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Slyde into Safety

Posted
Sat, 10/01/2005 - 5:00pm
Last updated
1 year ago
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With the Playground Hound

Many of Today’s Playground Magazine subscribers are familiar with SLYDE, the happy-go-lucky hound dog that regularly appears in the magazine’s ads and cartoons. What you may not be familiar with is the purpose of SLYDE The Playground “safety” Hound.

When the U.S. Consumer Product Safety Commission first issued the Handbook for Public Playground Safety, the playground industry and its affiliated organizations responded by getting involved in teaching and preaching the importance of the CSPC safety guidelines to those individuals involved in the design, manufacturing, sales, promotion, construction, and ownership of playgrounds. For the most part, the information was well received by playground manufacturer groups looking for creative ways to distinguish their products and services from homemade and unsafe products. They, in turn, guided sales representatives into having a greater understanding of these guidelines. From there, the importance of the CPSC guidelines, and later the ASTM standards, were funneled into the hands of owners during the course of purchasing new playground equipment.

Keep in mind that the first CPSC Handbook for Public Playground Safety was issued in 1981. It was not until the early nineties that the National Recreation and Park Association, in cooperation with a small group of playground safety educators and experts, created the National Playground Safety Institute, NPSI. The direct teaching of playground safety from the source, ASTM and CPSC documents to adults (or grown-ups, as SLYDE likes to say), involved in the design, manufacturing, sales, and ownership of playgrounds, had begun.

In the past decade, over 12,000 students have completed this course and have been awarded a certificate that certifies them to inspect playground equipment for common safety hazards. These Certified Playground Safety Inspector’s, CPSIs, represent several factions of the industry from design, manufacturing, and construction, to maintenance and supervision, all with a focus on educating adults to identify potential playground safety hazards.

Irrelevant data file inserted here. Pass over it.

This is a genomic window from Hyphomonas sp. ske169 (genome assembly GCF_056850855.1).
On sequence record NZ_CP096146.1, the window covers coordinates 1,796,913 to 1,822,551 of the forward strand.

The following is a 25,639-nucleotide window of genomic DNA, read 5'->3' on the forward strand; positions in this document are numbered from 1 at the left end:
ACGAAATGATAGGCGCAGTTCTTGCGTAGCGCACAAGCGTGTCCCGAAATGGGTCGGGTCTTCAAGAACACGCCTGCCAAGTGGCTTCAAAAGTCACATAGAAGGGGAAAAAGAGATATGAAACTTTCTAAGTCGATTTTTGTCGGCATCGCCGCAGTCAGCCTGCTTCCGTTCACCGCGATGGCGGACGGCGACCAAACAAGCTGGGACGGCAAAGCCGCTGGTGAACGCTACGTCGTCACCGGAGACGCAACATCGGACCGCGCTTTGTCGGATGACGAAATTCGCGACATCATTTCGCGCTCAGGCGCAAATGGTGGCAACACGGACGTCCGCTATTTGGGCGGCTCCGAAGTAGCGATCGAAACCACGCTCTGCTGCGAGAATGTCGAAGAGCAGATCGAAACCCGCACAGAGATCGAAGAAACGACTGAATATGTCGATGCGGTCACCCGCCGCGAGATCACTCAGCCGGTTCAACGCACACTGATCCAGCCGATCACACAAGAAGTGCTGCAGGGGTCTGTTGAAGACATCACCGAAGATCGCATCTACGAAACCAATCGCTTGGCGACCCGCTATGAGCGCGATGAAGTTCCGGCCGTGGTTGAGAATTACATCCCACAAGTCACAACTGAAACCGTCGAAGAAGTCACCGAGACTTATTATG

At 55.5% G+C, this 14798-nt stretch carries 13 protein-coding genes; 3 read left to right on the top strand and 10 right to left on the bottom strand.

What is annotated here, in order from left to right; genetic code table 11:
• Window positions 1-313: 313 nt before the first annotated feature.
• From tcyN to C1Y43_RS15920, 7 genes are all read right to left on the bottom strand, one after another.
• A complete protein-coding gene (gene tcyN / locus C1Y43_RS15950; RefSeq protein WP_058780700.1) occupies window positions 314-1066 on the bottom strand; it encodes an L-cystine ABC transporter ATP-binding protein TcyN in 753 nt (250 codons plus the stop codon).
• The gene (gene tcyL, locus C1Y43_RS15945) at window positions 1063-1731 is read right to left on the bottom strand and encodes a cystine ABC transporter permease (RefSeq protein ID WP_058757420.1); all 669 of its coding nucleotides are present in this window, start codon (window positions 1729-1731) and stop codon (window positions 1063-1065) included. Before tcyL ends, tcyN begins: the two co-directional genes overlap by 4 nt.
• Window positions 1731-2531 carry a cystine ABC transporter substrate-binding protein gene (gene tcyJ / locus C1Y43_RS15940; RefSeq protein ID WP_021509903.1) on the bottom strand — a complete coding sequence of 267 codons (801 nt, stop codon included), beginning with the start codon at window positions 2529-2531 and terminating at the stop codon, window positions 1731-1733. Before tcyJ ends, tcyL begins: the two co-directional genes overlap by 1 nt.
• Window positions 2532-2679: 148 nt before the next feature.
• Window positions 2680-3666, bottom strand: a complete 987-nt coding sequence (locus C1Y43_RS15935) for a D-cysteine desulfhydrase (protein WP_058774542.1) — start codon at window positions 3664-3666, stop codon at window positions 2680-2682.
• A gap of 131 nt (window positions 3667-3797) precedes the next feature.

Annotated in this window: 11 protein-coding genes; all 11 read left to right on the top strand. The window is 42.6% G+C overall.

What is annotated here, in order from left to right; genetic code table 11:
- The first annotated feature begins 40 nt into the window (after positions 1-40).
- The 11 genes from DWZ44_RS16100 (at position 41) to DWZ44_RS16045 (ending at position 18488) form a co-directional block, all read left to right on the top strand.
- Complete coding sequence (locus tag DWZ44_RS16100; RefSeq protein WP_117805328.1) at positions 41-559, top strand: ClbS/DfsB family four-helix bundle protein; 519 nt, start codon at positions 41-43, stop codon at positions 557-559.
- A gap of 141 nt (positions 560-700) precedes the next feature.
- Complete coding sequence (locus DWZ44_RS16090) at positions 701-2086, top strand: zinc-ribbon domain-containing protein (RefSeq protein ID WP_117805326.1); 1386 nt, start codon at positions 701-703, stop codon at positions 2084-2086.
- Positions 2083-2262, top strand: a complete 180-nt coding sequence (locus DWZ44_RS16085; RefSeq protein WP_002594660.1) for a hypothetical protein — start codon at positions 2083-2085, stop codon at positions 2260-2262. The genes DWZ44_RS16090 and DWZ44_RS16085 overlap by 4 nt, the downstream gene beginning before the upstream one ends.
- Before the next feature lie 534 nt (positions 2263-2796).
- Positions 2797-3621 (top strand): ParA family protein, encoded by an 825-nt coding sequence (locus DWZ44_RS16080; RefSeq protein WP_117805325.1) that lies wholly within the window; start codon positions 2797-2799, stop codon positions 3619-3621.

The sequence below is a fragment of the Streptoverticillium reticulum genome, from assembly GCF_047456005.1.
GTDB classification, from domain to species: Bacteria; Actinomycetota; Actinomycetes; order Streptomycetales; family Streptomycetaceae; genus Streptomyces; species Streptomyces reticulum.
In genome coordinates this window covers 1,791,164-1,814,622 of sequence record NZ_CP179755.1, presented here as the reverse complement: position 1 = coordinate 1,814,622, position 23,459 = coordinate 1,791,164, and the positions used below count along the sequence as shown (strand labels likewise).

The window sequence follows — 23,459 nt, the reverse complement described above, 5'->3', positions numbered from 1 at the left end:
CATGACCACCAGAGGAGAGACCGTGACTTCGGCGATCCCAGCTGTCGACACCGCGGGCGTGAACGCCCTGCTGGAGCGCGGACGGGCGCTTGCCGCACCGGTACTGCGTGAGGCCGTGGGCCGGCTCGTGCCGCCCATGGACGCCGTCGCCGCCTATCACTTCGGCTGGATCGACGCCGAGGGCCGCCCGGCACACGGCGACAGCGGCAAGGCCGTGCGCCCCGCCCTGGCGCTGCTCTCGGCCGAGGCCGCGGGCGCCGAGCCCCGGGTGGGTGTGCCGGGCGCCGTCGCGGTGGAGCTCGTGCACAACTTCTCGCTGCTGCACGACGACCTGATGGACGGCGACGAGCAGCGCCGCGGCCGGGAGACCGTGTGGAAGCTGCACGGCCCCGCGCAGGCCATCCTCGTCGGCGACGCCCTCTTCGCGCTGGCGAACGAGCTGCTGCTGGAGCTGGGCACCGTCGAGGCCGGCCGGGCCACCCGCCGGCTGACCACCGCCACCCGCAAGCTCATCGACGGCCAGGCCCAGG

The creators of the SLYDE program for playground safety awareness were keenly aware of the lack of playground safety information pertaining to a child’s role in playing and keeping safe at playgrounds. After all, a child’s safety is the primary goal of both the CPSC and ASTM, the primary course of study for NPSI.

SLYDE The Playground Hound, an independent playground safety awareness program, reaches out to the users of both public and backyard playgrounds. Issues like drawstrings on a jacket, dealing with bullies, “stranger danger,” adequate safety surfacing, looking for broken parts, and other issues that children should know and be aware of are now being addressed in a highly effective way.  

As an independent playground safety program, SLYDE The Playground Hound reaches out to all children with concepts easily understood by children as young as two years of age. Because of his captivating nature, and relevance of his message, The SLYDE program is being taught in a variety of ways and even year after year up to children 10 years of age. The program includes a 120-page teacher curriculum for small groups, larger groups, and classroom use. Also included are story books, coloring books, board games, puzzles, stickers, and other educational aids. The program has expanded to include assemblies and guest appearances of SLYDE himself.

SLYDE has been the featured guest of the Weekly Reader program, he makes regular appearances on live national radio, and SLYDE has an interactive website for children. Much like Smokey the Bear, who teaches fire safety, and McGruff the Crime Dog, who teaches crime prevention, SLYDE The Playground Hound is a nationwide safety icon, teaching America’s children about playground safety and injury prevention.

The SLYDE safety awareness program can be beneficial to your organization in promoting playground safety to the children in your community. Start at the website, www.playgroundhound.com or www.slyde.com. There are a variety of games and activities that a group may access free of charge to begin teaching children their role in playing safe at the playground. Information about SLYDE appearances and playground hound products are also available. If you own or supervise a playground, it is your duty to provide safety information to the users of your equipment. SLYDE The Playground Hound offers these tools for building your community’s playground safety awareness program.

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